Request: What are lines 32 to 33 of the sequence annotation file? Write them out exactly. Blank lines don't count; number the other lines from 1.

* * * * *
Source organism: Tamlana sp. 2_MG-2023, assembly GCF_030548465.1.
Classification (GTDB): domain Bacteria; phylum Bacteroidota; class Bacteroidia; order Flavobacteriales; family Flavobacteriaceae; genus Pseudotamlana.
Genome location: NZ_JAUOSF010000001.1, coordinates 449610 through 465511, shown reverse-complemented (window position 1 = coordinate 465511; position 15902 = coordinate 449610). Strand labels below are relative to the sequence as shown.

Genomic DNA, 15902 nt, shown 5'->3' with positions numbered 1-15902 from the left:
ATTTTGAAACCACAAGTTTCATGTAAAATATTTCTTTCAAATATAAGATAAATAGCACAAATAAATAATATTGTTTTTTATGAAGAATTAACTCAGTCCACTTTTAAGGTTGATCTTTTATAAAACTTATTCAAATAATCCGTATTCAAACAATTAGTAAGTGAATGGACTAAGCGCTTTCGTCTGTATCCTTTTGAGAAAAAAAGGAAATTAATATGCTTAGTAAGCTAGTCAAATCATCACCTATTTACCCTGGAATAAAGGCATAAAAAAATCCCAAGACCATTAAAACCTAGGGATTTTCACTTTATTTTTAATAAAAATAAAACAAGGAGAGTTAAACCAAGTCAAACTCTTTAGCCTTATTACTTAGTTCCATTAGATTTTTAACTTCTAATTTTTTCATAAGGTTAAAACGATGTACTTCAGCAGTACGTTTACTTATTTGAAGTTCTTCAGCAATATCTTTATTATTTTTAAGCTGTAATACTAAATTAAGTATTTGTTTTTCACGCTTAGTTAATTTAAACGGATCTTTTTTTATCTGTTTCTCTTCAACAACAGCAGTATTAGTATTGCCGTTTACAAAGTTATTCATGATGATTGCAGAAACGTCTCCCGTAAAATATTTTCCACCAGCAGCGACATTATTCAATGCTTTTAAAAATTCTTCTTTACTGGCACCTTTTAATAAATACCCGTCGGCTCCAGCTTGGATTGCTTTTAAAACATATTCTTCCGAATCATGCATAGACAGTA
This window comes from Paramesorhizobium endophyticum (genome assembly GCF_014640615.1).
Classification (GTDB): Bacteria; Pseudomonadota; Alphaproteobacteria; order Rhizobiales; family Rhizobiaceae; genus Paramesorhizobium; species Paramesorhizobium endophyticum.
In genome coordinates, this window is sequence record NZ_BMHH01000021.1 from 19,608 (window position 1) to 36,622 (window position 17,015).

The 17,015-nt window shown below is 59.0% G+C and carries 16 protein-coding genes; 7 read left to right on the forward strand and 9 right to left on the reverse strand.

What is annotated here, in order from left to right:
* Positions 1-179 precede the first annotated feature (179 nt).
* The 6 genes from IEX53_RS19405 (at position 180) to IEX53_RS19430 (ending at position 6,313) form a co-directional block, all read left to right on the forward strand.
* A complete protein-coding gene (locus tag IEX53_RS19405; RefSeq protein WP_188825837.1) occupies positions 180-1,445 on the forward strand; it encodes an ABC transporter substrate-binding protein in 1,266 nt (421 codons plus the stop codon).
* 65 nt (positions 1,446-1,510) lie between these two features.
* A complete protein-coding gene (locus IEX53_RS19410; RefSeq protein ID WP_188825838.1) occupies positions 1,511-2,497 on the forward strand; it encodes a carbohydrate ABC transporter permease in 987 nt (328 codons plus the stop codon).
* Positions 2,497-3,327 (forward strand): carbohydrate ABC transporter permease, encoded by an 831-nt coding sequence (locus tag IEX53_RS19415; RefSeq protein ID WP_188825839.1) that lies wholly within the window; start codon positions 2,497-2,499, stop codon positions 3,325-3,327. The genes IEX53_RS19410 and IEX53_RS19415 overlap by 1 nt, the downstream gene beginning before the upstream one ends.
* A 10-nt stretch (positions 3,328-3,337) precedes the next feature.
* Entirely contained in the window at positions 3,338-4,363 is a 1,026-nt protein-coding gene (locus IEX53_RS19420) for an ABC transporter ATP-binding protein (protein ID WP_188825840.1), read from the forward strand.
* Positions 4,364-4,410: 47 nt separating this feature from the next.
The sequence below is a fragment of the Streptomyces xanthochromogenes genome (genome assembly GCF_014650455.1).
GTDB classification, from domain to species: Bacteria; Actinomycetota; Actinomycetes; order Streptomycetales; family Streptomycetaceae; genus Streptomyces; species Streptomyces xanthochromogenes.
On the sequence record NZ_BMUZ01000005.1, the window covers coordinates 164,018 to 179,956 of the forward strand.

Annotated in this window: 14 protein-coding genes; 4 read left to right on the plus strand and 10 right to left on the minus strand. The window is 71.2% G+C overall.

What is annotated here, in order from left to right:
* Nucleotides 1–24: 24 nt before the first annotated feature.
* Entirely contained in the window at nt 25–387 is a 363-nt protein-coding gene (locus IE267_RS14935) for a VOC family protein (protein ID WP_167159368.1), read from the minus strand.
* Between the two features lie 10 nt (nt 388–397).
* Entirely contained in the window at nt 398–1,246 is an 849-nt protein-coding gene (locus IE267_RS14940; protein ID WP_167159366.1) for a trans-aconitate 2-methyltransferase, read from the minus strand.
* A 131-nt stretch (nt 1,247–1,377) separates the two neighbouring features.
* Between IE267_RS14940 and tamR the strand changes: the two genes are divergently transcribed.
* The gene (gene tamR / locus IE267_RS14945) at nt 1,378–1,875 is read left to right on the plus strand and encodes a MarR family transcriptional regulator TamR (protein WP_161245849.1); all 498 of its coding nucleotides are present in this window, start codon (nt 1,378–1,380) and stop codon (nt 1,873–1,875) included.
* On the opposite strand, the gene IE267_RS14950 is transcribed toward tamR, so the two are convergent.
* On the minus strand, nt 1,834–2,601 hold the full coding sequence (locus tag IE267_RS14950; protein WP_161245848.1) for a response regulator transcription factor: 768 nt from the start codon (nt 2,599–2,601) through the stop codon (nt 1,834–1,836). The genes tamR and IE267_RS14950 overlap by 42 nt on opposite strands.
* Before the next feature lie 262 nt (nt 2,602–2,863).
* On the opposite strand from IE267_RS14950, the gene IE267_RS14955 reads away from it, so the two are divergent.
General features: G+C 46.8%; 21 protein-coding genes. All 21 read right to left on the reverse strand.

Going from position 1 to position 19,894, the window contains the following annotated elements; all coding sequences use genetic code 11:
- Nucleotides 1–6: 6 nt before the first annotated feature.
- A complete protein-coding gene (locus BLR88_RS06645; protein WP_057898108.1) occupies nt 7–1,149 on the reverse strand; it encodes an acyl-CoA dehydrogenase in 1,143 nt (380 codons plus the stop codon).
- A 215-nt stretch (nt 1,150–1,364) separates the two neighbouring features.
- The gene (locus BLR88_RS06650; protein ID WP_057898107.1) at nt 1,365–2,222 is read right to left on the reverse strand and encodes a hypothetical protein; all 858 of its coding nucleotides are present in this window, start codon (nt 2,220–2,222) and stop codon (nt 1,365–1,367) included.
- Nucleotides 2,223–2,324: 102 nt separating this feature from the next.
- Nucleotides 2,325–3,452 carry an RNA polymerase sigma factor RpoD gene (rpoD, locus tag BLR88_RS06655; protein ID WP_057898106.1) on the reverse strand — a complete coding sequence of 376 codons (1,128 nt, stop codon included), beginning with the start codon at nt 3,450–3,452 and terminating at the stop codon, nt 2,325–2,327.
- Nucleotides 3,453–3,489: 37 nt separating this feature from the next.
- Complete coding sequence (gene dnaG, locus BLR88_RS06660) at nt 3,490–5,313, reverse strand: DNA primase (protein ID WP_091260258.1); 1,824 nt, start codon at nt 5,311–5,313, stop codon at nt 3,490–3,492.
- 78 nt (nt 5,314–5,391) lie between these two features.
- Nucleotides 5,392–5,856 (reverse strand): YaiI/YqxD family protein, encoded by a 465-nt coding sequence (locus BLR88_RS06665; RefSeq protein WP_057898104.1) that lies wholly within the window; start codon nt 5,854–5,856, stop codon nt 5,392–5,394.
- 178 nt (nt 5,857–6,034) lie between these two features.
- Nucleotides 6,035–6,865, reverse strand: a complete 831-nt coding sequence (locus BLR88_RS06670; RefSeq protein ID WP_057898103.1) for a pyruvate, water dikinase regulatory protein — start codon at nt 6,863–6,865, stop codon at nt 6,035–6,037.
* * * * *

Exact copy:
* On the opposite strand, the gene IE267_RS14950 is transcribed toward tamR, so the two are convergent.
* On the minus strand, nt 1,834–2,601 hold the full coding sequence (locus tag IE267_RS14950; protein WP_161245848.1) for a response regulator transcription factor: 768 nt from the start codon (nt 2,599–2,601) through the stop codon (nt 1,834–1,836). The genes tamR and IE267_RS14950 overlap by 42 nt on opposite strands.